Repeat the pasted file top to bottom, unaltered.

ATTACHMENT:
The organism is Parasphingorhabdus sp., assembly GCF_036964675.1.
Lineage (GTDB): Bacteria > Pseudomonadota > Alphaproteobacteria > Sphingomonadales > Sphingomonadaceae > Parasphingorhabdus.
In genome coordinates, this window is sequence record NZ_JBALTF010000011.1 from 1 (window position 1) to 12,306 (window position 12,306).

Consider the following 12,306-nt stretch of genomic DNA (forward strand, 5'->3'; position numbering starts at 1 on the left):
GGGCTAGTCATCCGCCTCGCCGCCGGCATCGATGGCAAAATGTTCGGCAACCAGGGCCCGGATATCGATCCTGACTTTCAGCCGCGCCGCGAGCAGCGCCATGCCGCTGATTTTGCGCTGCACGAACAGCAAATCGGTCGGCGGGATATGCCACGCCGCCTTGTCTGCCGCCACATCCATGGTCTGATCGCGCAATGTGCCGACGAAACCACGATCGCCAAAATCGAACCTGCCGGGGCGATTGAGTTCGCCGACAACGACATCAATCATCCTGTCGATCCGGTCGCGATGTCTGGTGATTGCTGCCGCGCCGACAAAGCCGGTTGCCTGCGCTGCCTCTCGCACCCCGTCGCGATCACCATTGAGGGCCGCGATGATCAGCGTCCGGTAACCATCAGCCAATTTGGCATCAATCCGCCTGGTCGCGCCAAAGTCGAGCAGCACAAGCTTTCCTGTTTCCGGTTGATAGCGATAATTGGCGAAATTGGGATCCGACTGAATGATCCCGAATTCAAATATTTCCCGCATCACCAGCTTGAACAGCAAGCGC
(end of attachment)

The organism is Parasphingorhabdus sp., assembly GCF_036964675.1.
Lineage (GTDB): Bacteria > Pseudomonadota > Alphaproteobacteria > Sphingomonadales > Sphingomonadaceae > Parasphingorhabdus.
In genome coordinates, this window is sequence record NZ_JBALTF010000011.1 from 1 (window position 1) to 12,306 (window position 12,306).

Consider the following 12,306-nt stretch of genomic DNA (forward strand, 5'->3'; position numbering starts at 1 on the left):
GGGCTAGTCATCCGCCTCGCCGCCGGCATCGATGGCAAAATGTTCGGCAACCAGGGCCCGGATATCGATCCTGACTTTCAGCCGCGCCGCGAGCAGCGCCATGCCGCTGATTTTGCGCTGCACGAACAGCAAATCGGTCGGCGGGATATGCCACGCCGCCTTGTCTGCCGCCACATCCATGGTCTGATCGCGCAATGTGCCGACGAAACCACGATCGCCAAAATCGAACCTGCCGGGGCGATTGAGTTCGCCGACAACGACATCAATCATCCTGTCGATCCGGTCGCGATGTCTGGTGATTGCTGCCGCGCCGACAAAGCCGGTTGCCTGCGCTGCCTCTCGCACCCCGTCGCGATCACCATTGAGGGCCGCGATGATCAGCGTCCGGTAACCATCAGCCAATTTGGCATCAATCCGCCTGGTCGCGCCAAAGTCGAGCAGCACAAGCTTTCCTGTTTCCGGTTGATAGCGATAATTGGCGAAATTGGGATCCGACTGAATGATCCCGAATTCAAATATTTCCCGCATCACCAGCTTGAACAGCAAGCGC